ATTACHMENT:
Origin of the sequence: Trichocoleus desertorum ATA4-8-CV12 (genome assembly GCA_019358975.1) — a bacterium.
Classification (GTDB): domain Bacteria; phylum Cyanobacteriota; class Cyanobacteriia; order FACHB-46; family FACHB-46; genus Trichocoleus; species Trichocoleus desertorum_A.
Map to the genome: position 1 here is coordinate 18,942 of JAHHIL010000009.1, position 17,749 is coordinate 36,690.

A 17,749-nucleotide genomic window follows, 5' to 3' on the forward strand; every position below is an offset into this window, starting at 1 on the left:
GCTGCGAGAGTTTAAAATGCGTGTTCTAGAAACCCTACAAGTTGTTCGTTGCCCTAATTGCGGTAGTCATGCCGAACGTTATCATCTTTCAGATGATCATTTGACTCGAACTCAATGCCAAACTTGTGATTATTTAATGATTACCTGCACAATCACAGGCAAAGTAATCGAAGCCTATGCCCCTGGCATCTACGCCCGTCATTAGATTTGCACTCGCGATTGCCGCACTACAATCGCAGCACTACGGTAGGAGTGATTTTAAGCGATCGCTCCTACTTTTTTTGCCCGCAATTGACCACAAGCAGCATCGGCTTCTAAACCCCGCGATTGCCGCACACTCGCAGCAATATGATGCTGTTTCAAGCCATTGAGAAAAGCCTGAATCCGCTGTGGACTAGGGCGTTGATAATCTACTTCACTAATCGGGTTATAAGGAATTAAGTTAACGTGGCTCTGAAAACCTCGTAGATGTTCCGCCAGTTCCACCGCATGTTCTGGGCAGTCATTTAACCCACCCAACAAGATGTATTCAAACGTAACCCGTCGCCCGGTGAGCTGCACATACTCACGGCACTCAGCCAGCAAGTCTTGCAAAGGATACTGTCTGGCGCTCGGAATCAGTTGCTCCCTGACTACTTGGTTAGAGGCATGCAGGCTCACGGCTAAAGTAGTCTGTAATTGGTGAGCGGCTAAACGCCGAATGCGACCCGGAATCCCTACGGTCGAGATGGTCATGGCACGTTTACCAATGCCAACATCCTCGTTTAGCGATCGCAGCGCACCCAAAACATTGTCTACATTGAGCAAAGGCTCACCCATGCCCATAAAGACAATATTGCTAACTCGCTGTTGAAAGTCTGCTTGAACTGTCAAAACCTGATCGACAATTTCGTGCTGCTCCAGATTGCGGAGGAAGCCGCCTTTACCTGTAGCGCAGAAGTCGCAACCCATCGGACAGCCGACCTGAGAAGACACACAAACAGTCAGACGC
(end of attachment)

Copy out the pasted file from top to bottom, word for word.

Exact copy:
Origin of the sequence: Trichocoleus desertorum ATA4-8-CV12 (genome assembly GCA_019358975.1) — a bacterium.
Classification (GTDB): domain Bacteria; phylum Cyanobacteriota; class Cyanobacteriia; order FACHB-46; family FACHB-46; genus Trichocoleus; species Trichocoleus desertorum_A.
Map to the genome: position 1 here is coordinate 18,942 of JAHHIL010000009.1, position 17,749 is coordinate 36,690.

A 17,749-nucleotide genomic window follows, 5' to 3' on the forward strand; every position below is an offset into this window, starting at 1 on the left:
GCTGCGAGAGTTTAAAATGCGTGTTCTAGAAACCCTACAAGTTGTTCGTTGCCCTAATTGCGGTAGTCATGCCGAACGTTATCATCTTTCAGATGATCATTTGACTCGAACTCAATGCCAAACTTGTGATTATTTAATGATTACCTGCACAATCACAGGCAAAGTAATCGAAGCCTATGCCCCTGGCATCTACGCCCGTCATTAGATTTGCACTCGCGATTGCCGCACTACAATCGCAGCACTACGGTAGGAGTGATTTTAAGCGATCGCTCCTACTTTTTTTGCCCGCAATTGACCACAAGCAGCATCGGCTTCTAAACCCCGCGATTGCCGCACACTCGCAGCAATATGATGCTGTTTCAAGCCATTGAGAAAAGCCTGAATCCGCTGTGGACTAGGGCGTTGATAATCTACTTCACTAATCGGGTTATAAGGAATTAAGTTAACGTGGCTCTGAAAACCTCGTAGATGTTCCGCCAGTTCCACCGCATGTTCTGGGCAGTCATTTAACCCACCCAACAAGATGTATTCAAACGTAACCCGTCGCCCGGTGAGCTGCACATACTCACGGCACTCAGCCAGCAAGTCTTGCAAAGGATACTGTCTGGCGCTCGGAATCAGTTGCTCCCTGACTACTTGGTTAGAGGCATGCAGGCTCACGGCTAAAGTAGTCTGTAATTGGTGAGCGGCTAAACGCCGAATGCGACCCGGAATCCCTACGGTCGAGATGGTCATGGCACGTTTACCAATGCCAACATCCTCGTTTAGCGATCGCAGCGCACCCAAAACATTGTCTACATTGAGCAAAGGCTCACCCATGCCCATAAAGACAATATTGCTAACTCGCTGTTGAAAGTCTGCTTGAACTGTCAAAACCTGATCGACAATTTCGTGCTGCTCCAGATTGCGGAGGAAGCCGCCTTTACCTGTAGCGCAGAAGTCGCAACCCATCGGACAGCCGACCTGAGAAGACACACAAACAGTCAGACGC